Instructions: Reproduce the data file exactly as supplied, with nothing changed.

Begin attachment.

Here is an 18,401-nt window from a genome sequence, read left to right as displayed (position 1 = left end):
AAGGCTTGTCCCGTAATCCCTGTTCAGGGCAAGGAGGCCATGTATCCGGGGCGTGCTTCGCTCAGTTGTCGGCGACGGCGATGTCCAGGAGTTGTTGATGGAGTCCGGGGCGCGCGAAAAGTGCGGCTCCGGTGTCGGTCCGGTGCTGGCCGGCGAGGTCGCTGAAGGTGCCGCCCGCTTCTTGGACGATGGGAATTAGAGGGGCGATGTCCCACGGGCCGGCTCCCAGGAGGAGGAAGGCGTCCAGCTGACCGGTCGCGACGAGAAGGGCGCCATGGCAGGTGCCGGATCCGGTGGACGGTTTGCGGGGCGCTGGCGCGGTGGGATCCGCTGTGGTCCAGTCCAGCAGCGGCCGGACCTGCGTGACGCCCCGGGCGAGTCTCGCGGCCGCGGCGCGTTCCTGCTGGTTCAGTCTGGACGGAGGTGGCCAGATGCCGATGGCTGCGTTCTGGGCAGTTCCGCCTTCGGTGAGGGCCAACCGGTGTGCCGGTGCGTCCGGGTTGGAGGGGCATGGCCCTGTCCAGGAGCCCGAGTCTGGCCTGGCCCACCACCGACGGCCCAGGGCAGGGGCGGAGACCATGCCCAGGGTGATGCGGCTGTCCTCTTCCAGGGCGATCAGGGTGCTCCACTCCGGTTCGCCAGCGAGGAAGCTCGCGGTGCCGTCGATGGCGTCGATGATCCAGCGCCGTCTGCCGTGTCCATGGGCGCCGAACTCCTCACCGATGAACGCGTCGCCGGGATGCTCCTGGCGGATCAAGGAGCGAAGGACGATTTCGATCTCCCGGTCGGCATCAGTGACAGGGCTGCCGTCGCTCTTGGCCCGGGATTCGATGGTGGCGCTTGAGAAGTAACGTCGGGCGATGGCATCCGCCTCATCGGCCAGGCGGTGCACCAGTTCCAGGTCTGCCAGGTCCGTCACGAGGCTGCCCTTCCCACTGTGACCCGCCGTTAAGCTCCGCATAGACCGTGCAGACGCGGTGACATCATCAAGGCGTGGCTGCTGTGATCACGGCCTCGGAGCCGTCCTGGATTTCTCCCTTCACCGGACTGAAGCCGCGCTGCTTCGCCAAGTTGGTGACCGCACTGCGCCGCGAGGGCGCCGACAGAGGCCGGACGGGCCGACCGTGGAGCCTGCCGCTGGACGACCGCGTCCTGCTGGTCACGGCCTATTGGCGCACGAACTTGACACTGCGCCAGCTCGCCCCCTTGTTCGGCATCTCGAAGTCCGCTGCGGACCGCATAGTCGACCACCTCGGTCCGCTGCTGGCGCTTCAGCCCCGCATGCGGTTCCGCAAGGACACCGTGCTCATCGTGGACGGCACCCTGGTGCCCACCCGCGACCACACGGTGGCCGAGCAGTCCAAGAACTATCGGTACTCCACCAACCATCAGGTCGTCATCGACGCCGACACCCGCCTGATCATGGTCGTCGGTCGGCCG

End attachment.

Here is an 18,401-nt window from a genome sequence, read left to right as displayed (position 1 = left end):
AAGGCTTGTCCCGTAATCCCTGTTCAGGGCAAGGAGGCCATGTATCCGGGGCGTGCTTCGCTCAGTTGTCGGCGACGGCGATGTCCAGGAGTTGTTGATGGAGTCCGGGGCGCGCGAAAAGTGCGGCTCCGGTGTCGGTCCGGTGCTGGCCGGCGAGGTCGCTGAAGGTGCCGCCCGCTTCTTGGACGATGGGAATTAGAGGGGCGATGTCCCACGGGCCGGCTCCCAGGAGGAGGAAGGCGTCCAGCTGACCGGTCGCGACGAGAAGGGCGCCATGGCAGGTGCCGGATCCGGTGGACGGTTTGCGGGGCGCTGGCGCGGTGGGATCCGCTGTGGTCCAGTCCAGCAGCGGCCGGACCTGCGTGACGCCCCGGGCGAGTCTCGCGGCCGCGGCGCGTTCCTGCTGGTTCAGTCTGGACGGAGGTGGCCAGATGCCGATGGCTGCGTTCTGGGCAGTTCCGCCTTCGGTGAGGGCCAACCGGTGTGCCGGTGCGTCCGGGTTGGAGGGGCATGGCCCTGTCCAGGAGCCCGAGTCTGGCCTGGCCCACCACCGACGGCCCAGGGCAGGGGCGGAGACCATGCCCAGGGTGATGCGGCTGTCCTCTTCCAGGGCGATCAGGGTGCTCCACTCCGGTTCGCCAGCGAGGAAGCTCGCGGTGCCGTCGATGGCGTCGATGATCCAGCGCCGTCTGCCGTGTCCATGGGCGCCGAACTCCTCACCGATGAACGCGTCGCCGGGATGCTCCTGGCGGATCAAGGAGCGAAGGACGATTTCGATCTCCCGGTCGGCATCAGTGACAGGGCTGCCGTCGCTCTTGGCCCGGGATTCGATGGTGGCGCTTGAGAAGTAACGTCGGGCGATGGCATCCGCCTCATCGGCCAGGCGGTGCACCAGTTCCAGGTCTGCCAGGTCCGTCACGAGGCTGCCCTTCCCACTGTGACCCGCCGTTAAGCTCCGCATAGACCGTGCAGACGCGGTGACATCATCAAGGCGTGGCTGCTGTGATCACGGCCTCGGAGCCGTCCTGGATTTCTCCCTTCACCGGACTGAAGCCGCGCTGCTTCGCCAAGTTGGTGACCGCACTGCGCCGCGAGGGCGCCGACAGAGGCCGGACGGGCCGACCGTGGAGCCTGCCGCTGGACGACCGCGTCCTGCTGGTCACGGCCTATTGGCGCACGAACTTGACACTGCGCCAGCTCGCCCCCTTGTTCGGCATCTCGAAGTCCGCTGCGGACCGCATAGTCGACCACCTCGGTCCGCTGCTGGCGCTTCAGCCCCGCATGCGGTTCCGCAAGGACACCGTGCTCATCGTGGACGGCACCCTGGTGCCCACCCGCGACCACACGGTGGCCGAGCAGTCCAAGAACTATCGGTACTCCACCAACCATCAGGTCGTCATCGACGCCGACACCCGCCTGATCATGGTCGTCGGTCGGCCG